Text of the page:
10 tips to save your Airbnb in Coronavirus times

10 tips to save your Airbnb in Coronavirus times

Mar 10, 2020 6:16:19 PM / by Eric Bordier


Sometimes, the only thing we have to fear is fear itself- but when the world around you goes crazy, you must adapt- and help as you can. If you are not a doctor saving lives, but a vacation rental manager, you will try to save your margins to save your company, and save the jobs that depend on you. 

Which is hard in a context when your incoming bookings go down by 50% - see the excellent article from @thibaultmasson https://www.rentalscaleup.com/vacation-rental-data-and-charts-coronavirus-impact/  and these Keydata graphs:

Vacation-rental-Airbnb-pricing-data-and-revenue-management- Keydata and Thibault Masson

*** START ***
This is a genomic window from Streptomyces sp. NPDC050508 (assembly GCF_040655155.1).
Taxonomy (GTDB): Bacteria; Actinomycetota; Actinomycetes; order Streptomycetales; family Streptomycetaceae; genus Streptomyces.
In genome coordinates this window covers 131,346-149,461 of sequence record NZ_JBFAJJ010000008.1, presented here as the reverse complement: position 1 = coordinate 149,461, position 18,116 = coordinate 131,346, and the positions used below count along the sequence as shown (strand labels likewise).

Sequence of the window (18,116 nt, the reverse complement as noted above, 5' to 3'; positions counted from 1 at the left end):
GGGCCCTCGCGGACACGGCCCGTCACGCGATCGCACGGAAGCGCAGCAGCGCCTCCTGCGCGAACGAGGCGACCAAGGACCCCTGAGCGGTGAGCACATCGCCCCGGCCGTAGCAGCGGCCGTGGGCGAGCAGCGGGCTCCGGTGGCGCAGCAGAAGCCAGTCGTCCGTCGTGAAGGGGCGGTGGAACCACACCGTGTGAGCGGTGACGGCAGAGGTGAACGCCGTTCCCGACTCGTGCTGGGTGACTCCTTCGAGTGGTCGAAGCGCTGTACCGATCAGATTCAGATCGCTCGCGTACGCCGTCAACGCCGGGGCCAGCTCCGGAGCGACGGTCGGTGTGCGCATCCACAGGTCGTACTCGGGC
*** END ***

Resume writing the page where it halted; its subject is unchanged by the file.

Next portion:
In that context, yield management recovers its original meaning: selling the right stay at the right time to the right guest at the right price - to optimize not only your revenue, but more importantly your profits (curiously, that last part has been forgotten in the last years by many vacation rental companies and service providers - see our previous article ).

Sad thing is, in times of crisis maximizing profits might actually just mean minimizing losses...On the other hand, what does not kill us makes us stronger- pricing for profit will help survive the critical months and prosper faster after.

In this article, we share ideas to salvage what can be in Coronavirus crisis months. 


Defense - doing your best with already booked guests and cancellations

True, usually we think of revenue management in terms of pricing to get new bookings. But in crisis times, when you may lose more bookings than you get, your thinking must include a defensive side. Anyway, if you tried to forget about it, your reservation team's inbox will remind you soon enough 😬

To reach actionable policies and pricing, you will have to segment existing bookings. At this stage, I find it useful to retain 2 dimensions: